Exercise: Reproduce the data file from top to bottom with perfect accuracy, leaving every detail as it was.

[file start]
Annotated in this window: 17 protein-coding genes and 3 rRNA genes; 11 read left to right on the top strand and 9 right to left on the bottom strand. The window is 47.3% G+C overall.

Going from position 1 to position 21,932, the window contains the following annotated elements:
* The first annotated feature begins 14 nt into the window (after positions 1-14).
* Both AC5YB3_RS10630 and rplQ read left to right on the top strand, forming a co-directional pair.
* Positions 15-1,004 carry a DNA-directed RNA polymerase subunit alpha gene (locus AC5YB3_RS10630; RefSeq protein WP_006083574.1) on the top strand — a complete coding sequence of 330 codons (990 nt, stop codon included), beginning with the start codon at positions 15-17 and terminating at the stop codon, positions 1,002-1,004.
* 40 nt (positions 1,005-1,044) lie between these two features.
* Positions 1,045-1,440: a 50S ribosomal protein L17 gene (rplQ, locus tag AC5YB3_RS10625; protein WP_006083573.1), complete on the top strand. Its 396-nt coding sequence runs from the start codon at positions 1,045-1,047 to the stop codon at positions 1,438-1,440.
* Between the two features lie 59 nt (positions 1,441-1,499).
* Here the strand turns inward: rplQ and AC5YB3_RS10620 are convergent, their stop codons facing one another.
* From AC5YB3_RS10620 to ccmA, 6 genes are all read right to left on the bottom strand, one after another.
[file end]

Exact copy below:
Annotated in this window: 17 protein-coding genes and 3 rRNA genes; 11 read left to right on the top strand and 9 right to left on the bottom strand. The window is 47.3% G+C overall.

Going from position 1 to position 21,932, the window contains the following annotated elements:
* The first annotated feature begins 14 nt into the window (after positions 1-14).
* Both AC5YB3_RS10630 and rplQ read left to right on the top strand, forming a co-directional pair.
* Positions 15-1,004 carry a DNA-directed RNA polymerase subunit alpha gene (locus AC5YB3_RS10630; RefSeq protein WP_006083574.1) on the top strand — a complete coding sequence of 330 codons (990 nt, stop codon included), beginning with the start codon at positions 15-17 and terminating at the stop codon, positions 1,002-1,004.
* 40 nt (positions 1,005-1,044) lie between these two features.
* Positions 1,045-1,440: a 50S ribosomal protein L17 gene (rplQ, locus tag AC5YB3_RS10625; protein WP_006083573.1), complete on the top strand. Its 396-nt coding sequence runs from the start codon at positions 1,045-1,047 to the stop codon at positions 1,438-1,440.
* Between the two features lie 59 nt (positions 1,441-1,499).
* Here the strand turns inward: rplQ and AC5YB3_RS10620 are convergent, their stop codons facing one another.
* From AC5YB3_RS10620 to ccmA, 6 genes are all read right to left on the bottom strand, one after another.